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A Pulaski County circuit judge Tuesday declined to reduce the $500,000 bail of a 23-year-old murder case defendant after hearing testimony that police had to ram the man's car head-on to arrest him, minutes after the June slaying of 22-year-old Aaren Michael Daniels in downtown Little Rock.

"It's lucky he didn't kill the Arkansas Highway policeman," Judge Barry Sims said at the conclusion of the bond hearing for Kameron Bernard Carpenter of Little Rock.

Daniels was shot to death in front of the Paradise Funeral Home at West Second and South Cross streets, where he and Carpenter had just attended a funeral wake for a mutual friend.

Immediately after the shooting, Carpenter took a friend's car and fled with at least 10 police cars in pursuit, lights flashing and sirens blaring, Little Rock detective Terry McDaniel told the judge.

McDaniel said police were able to muster so many officers so quickly because of the added police presence in the area related to ongoing protests over the death of George Floyd. Some of the responding officers were so close they had heard the gunfire, McDaniel said.

Carpenter, driving his friend's black Chevrolet Impala, sped west on Second Street then turned south on South Chester Street, the detective told the judge.

Heading toward Interstate 630, Carpenter showed no signs of stopping, so when he drove into oncoming traffic lanes at the Fourth Street intersection, Highway Police officer William Cash crashed his department sport utility vehicle head-on into Carpenter to end the chase, according to McDaniel. Authorities reported finding a .40-caliber pistol in the Impala, the same caliber of weapon that had killed Daniels.

Carpenter is charged with first-degree murder and felony fleeing, plus two counts of aggravated assault because two bullets fired during the slaying struck a nearby car where Jyree Neal and Whitney Bazelle were seated, according to reports.

Carpenter did not testify, but his defense attorney told the judge that Daniels had been the aggressor in the fatal encounter between the men, and that Carpenter had fired his gun because he was afraid of what Daniels was about to do.

According to police, Carpenter and the Impala owner had just gotten into the car to leave when Daniels walked up to the driver's side of the car and leaned in to speak to Carpenter. The men argued, but the substance of the disagreement was not disclosed in court. Daniels then reached into the car and punched Carpenter, who was sitting in the passenger seat, police say.

Daniels then walked around the back of the vehicle toward the passenger door. Carpenter got out and shot Daniels as he approached, according to police. Daniels was hit six times, once in the chest, twice in the back and three times in the arm and hands, reports say.

Carpenter got back into the car and sped off, leaving behind the owner, Taylor Forrest, who had run into the funeral home to escape the gunfire, police reported. Investigators collected a dozen shell casings at the scene, 10 from a .40-caliber pistol and two from a 9mm handgun.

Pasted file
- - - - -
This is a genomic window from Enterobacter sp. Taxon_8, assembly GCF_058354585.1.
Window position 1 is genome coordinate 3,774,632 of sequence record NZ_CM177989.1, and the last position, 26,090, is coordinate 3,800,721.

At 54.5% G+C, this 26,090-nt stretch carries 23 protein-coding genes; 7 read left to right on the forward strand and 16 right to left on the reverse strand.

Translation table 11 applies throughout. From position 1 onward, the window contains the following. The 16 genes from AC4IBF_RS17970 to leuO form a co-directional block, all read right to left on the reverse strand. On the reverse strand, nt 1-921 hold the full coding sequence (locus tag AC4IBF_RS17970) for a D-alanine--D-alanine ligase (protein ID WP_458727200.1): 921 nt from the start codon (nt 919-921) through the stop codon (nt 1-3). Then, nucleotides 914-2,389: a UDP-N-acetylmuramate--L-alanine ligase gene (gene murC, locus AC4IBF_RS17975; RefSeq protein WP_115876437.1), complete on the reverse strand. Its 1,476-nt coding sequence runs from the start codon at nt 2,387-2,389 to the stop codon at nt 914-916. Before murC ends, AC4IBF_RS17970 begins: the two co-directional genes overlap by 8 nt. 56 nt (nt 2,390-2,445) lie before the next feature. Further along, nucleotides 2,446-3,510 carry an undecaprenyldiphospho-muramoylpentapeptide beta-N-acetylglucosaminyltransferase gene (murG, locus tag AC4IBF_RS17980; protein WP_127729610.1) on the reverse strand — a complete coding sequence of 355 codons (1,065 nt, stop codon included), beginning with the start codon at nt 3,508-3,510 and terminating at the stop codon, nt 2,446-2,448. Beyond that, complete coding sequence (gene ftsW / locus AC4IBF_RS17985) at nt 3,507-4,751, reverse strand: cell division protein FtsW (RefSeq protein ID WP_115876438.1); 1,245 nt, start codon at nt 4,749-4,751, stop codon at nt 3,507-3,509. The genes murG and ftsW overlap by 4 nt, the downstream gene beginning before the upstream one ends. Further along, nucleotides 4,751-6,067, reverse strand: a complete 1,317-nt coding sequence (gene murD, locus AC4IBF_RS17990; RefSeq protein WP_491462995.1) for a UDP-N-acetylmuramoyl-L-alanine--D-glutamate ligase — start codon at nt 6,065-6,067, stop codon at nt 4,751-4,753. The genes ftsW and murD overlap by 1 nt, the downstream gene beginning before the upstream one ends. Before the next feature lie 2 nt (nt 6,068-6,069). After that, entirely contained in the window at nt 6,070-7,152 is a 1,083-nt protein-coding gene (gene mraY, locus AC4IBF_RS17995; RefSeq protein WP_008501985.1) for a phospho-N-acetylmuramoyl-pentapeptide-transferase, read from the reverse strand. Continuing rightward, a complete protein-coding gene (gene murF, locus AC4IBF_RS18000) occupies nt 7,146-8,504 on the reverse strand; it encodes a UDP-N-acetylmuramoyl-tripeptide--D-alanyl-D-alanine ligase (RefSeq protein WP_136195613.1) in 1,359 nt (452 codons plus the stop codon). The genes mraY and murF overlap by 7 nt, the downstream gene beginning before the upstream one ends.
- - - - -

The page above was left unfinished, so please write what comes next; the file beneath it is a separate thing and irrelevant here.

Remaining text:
Forrest told police that he didn't know why the encounter between the men ended in gunfire, and police could find no evidence that Daniels had been armed, reports say.

It's not surprising that Carpenter chose to flee the scene, given how many friends of Daniels' were present, defense attorney Ron Davis told the judge

He said Carpenter had every right to fear Daniels at that moment. Daniels had initiated the argument, punched his client in the face and then started moving toward him, Davis said.

Carpenter's only escape route from the car then put him face-to-face with Daniels as Daniels moved toward him, wearing loose-fitting clothing that could have concealed a gun, Davis said.

"You can tell that Mr. Daniel wasn't afraid of Mr. Carpenter," Davis said. "He approached the car. He hit my client and then he was coming at him," Davis said.

Carpenter's mother, Chandra Springer, told investigators that Daniels had been threatening her son for some time, the attorney noted.

None of those alleged threats had ever been reported to authorities, senior deputy prosecutor Leigh Patterson countered. Springer also told police that she had told her son not to take his gun to the service, the prosecutor said.

Daniels was the only one who reported to police that Carpenter had been threatening him, Patterson said. Daniels first reported being threatened by Carpenter on Nov. 19. Six days later, Carpenter reported that Daniels had burglarized his home, with Daniels reporting the next day, Nov. 26, that Carpenter had tried to shoot him, according to authorities. No arrests were made in any of those reports.

Patterson called on the judge to keep Carpenter's bail at its current level, asking him to consider the circumstances of the slaying and what police had to do to stop Carpenter. She said prosecutors will be filing more charges against Carpenter related to the police crash.

"[Carpenter] certainly was not stopping on his own," Patterson said, arguing that he had opened fire in front of a funeral home that had been packed to capacity with mourners. "There were so many people put in danger by Mr. Carpenter."

The men had been attending a service for Keshun Da'Juan Clemmons, 22, who died May 30 in Little Rock.


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